In your first year as the commissioner of education in Rhode Island, you earned headlines for backing a plan to fire all the high-school teachers in the poorly performing district of Central Falls. Education Secretary Arne Duncan and even President Obama chimed in with support. Did the attention surprise you?
I think that just the visual for people was noticeable, and I think what exactly was happening was misunderstood. I think people seemed to feel that teachers were being blamed for the performance of the school, which was not the way we understood what was happening.
Perhaps overshadowed by the Central Falls controversy, you’ve put forth a dramatic reform agenda aimed at improving teacher quality. To help, you created a new evaluation system that requires an annual review of all teachers.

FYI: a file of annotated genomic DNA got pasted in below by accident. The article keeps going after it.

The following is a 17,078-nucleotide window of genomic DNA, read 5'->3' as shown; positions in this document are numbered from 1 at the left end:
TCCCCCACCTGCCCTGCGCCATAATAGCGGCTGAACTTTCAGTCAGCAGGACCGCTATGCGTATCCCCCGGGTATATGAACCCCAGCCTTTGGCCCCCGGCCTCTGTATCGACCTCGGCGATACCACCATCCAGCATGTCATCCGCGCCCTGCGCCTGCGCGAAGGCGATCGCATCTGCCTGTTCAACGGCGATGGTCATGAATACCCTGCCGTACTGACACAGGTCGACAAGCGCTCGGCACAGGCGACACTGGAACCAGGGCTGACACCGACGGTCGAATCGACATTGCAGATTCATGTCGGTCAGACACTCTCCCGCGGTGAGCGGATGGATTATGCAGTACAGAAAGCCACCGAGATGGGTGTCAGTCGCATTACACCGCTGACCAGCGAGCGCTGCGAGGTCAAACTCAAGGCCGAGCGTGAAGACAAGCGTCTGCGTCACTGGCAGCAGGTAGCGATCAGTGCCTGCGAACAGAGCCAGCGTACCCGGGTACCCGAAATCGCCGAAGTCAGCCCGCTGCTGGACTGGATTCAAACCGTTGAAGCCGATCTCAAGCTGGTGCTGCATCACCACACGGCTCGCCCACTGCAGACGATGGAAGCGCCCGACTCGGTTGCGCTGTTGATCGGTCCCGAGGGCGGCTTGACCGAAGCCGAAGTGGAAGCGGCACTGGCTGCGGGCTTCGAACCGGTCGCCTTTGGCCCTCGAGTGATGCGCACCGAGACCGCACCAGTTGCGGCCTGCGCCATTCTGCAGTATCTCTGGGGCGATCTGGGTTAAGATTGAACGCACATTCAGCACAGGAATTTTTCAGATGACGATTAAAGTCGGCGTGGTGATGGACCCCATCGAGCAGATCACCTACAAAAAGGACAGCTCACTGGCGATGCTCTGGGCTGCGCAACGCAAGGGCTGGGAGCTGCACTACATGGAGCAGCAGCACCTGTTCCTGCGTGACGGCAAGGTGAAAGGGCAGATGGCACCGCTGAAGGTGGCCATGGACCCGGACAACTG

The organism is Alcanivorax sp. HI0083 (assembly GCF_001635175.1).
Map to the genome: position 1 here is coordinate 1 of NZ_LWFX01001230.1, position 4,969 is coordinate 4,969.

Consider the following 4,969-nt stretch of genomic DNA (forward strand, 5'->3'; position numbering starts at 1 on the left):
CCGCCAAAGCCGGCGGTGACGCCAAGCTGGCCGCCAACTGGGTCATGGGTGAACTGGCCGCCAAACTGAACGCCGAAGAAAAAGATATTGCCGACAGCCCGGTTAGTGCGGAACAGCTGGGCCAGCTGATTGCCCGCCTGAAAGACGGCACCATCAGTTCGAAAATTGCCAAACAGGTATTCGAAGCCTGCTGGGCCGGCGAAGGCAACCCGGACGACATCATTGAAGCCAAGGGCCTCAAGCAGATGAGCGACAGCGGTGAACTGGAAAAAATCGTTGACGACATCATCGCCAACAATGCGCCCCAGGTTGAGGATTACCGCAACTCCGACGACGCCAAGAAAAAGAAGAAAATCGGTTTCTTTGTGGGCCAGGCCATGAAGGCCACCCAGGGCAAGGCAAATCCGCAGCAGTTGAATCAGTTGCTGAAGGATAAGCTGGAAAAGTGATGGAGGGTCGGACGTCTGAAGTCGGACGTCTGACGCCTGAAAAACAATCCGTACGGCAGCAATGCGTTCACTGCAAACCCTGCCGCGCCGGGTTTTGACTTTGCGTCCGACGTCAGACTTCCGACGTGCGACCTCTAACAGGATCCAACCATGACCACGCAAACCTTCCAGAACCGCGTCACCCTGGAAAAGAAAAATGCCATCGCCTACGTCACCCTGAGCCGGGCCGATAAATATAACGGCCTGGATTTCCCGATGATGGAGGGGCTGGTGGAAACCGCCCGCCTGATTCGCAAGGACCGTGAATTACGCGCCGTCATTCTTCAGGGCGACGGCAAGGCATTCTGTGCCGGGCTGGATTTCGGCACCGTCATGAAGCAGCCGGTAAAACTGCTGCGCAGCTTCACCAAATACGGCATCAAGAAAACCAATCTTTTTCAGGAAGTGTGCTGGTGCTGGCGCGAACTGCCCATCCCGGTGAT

I think most professionals would be surprised to know [that annual reviews] weren’t already in place. Professionalism is about being respected for the work that you do, being acknowledged for the work that you do, and being accountable for the work that you do. I meet teachers in our state all the time who are more than ready to be held accountable for their work and are very proud of the results that they’re able to see with their students.